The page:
December 15, 2021: Scientists have found that two doses of the Oxford-AstraZeneca or Pfizer-BioNTech Covid-19 vaccines are substantially less effective at warding off Omicron than previous variants of the coronavirus.
However, the researchers were optimistic that a booster dose would improve immunity against the new transmissible variant.
On Monday, a new study announced, researchers from the University of Oxford tested blood samples of people 28 days after their second dose of either vaccine.
When Omicron was showcasing to those samples, scientists reported: “a substantial fall” in the neutralizing antibodies that fight off Covid comparing to the immune responses seen against the variants.
On Monday, Gavin Screaton, head of Oxford University’s Medical Sciences Division and lead author of the paper, said that the findings should “press home the message that those who are offered booster vaccination should take it.”
“While there is no evidence for increased risk of severe disease, or death, from the virus amongst vaccinated populations, remaining cautious, as greater case numbers will still place a considerable burden on healthcare systems,” he warned.
“Vaccination inducing many arms of our immune system, which include neutralizing antibodies and T-cells,” added co-author Teresa Lambe, a professor of vaccinology at the University of Oxford.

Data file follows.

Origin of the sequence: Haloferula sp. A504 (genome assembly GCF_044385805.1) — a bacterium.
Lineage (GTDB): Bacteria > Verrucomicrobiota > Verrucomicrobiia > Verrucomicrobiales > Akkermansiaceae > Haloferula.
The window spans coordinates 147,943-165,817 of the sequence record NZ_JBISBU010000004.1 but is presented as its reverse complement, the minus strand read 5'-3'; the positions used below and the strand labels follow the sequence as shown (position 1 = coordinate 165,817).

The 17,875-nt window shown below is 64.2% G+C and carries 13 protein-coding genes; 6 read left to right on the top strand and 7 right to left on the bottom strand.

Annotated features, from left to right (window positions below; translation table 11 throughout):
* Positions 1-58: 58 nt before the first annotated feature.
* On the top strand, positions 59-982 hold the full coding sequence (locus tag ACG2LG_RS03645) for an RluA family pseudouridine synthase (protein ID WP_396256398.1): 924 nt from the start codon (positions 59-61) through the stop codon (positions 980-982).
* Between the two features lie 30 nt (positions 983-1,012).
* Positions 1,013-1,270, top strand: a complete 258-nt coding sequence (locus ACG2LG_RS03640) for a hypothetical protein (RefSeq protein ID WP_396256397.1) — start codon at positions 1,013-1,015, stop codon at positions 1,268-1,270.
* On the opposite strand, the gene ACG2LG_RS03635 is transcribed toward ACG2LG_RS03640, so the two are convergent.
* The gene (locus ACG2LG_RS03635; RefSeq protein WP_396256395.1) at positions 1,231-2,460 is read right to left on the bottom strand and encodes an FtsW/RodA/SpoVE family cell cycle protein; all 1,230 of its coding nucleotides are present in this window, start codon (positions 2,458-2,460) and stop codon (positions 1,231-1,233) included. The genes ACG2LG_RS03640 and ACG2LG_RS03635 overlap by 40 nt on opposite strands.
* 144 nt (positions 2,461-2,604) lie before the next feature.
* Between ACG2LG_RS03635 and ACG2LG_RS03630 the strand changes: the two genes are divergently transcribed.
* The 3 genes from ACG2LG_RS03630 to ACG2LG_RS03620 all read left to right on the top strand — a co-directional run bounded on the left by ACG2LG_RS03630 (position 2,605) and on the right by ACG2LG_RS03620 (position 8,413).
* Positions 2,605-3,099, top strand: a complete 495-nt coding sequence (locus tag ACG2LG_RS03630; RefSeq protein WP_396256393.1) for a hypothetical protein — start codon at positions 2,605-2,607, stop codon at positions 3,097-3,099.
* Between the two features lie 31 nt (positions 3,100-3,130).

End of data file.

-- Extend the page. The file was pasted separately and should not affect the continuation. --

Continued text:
“Real-world effectiveness data has shown us that vaccines continue to protect against severe disease with last variants of concern. The only way to protect us going forward in this pandemic is by getting vaccines in arms.”
On Friday, a report published by the U.K.’s Health Security Agency estimated that two doses of a Covid vaccine were huge less effective at preventing symptomatic disease through infection from the omicron variant than the delta. However, the report noted that vaccines were thought to be 70 to 75% effective at preventing symptomatic infections after a booster dose.
“With previous variants, vaccine effectiveness against severe disease, including hospitalization and death, has been higher than effectiveness against mild disease,” the UKHSA said. “It will be a few weeks before effectiveness against severe disease with Omicron can be estimated; however, based on this experience, this is to be slightly higher than the estimates against symptomatic disease,” the UKHSA added.
In a televised statement on Sunday, U.K. Prime Minister Boris Johnson warned Britain faces a “tidal wave” of Omicron infections and announced that the country would be speeding up its booster program to offer all adults the third dose of a vaccine by the year-end. The government had previously aimed to extend its booster scheme to all over-18s by the end of January.
The findings from Israel came after researchers in South Africa found Omicron could evade the immunity from two doses of the Pfizer-BioNTech vaccine.
The omicron variant, thought to be infectious than its predecessor delta, was first identified in South Africa and has since spread to nearly 38 countries worldwide and 25 U.S. states.